Wiprud believes the orders make life easier for nurses too. “They all follow the same format, and they have all the information the nurses want, like p.r.n. orders, diet and activity, so we're not getting calls to fill in this information,” he says.
When Wiprud came up with the idea of developing standardized admit orders, his first step was to develop a list of conditions that family physicians encounter in the hospital. He settled on a list of about 30 (some more, some less common) and then invited his colleagues to sign up for the ones they'd like to research. The physicians took a couple of the conditions each and developed admission orders based on their research. Wiprud then edited and formatted the orders and gave them to the relevant local specialists to review for quality and cost-effectiveness. “For instance, on the GI bleed, our original order called for IV H2-receptor blockers. Our gastroenterologist said that if the patient isn't vomiting, there's no reason to do that. It doesn't work any better, so you can give them PO, which of course in the hospital is a lot more cost-effective,” he says.
Based on those comments, Wiprud revised the orders into their final state (see "Sample admit orders"), and he worked with the hospital's information systems staff to make them accessible from the hospital computers. “We can print them out at the ER, or we can pull them up on our clinic computer and have them print out at the medicine floor, or wherever it is that we need them to be,” says Wiprud. “It's pretty handy.”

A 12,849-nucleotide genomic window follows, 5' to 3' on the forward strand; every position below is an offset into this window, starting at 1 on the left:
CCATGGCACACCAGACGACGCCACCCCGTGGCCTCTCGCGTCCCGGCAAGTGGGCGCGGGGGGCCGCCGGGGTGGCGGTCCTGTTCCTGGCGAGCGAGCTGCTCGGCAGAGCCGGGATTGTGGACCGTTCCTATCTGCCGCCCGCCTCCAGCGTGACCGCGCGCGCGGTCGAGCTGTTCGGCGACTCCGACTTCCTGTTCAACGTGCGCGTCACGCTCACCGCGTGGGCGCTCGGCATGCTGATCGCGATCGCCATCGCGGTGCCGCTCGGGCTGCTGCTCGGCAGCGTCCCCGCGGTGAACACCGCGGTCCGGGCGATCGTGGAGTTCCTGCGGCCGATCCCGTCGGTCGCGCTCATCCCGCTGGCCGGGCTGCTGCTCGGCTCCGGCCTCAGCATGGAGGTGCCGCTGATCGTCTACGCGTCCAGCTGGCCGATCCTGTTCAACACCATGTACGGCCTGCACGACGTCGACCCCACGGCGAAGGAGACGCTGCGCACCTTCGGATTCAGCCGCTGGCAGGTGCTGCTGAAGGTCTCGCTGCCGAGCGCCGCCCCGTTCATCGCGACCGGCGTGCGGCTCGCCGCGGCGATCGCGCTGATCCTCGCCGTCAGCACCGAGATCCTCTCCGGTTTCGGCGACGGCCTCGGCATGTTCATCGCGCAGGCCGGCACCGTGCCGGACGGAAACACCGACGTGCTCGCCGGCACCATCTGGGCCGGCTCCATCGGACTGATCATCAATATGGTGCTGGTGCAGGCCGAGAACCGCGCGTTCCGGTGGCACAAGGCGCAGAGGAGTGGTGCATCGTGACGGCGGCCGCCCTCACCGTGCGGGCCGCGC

Sample admit orders
All 27 of the standardized admit orders developed by the Scott & White Clinic at College Station, Texas, are available for download.
(Note: These orders have been updated since their original publication. You will be downloading the most current version.)
While they may well need alteration before they can be used in your hospital, the orders can give you a useful starting point for developing your own. The orders cover these conditions:
Chest pain — R/O MI
Childhood bacterial meningitis
Partial small-bowel obstruction
Pelvic inflammatory disease
Wiprud believes the standardized orders do not get in the way of treating each patient as an individual with unique needs and concerns. “I view them as guidelines and a convenience for the doctor, not something to make the doctor treat all patients the same,” he says.
The physicians are free to use the standard orders, or not. They can even edit the orders to suit a particular patient's needs. “There's a lot of leeway to add things and to cross things out and do things however you want to do them,” he says.
“And of course they're just admission orders,” says Wiprud. “You have to see how the patient does and make adjustments based on the labs the next day and all that kind of stuff, so it doesn't tell you how to treat them through their whole hospitalization. It just gets you started.”
Brandi White is a senior associate editor of Family Practice Management.
Copyright © 1999 by the American Academy of Family Physicians.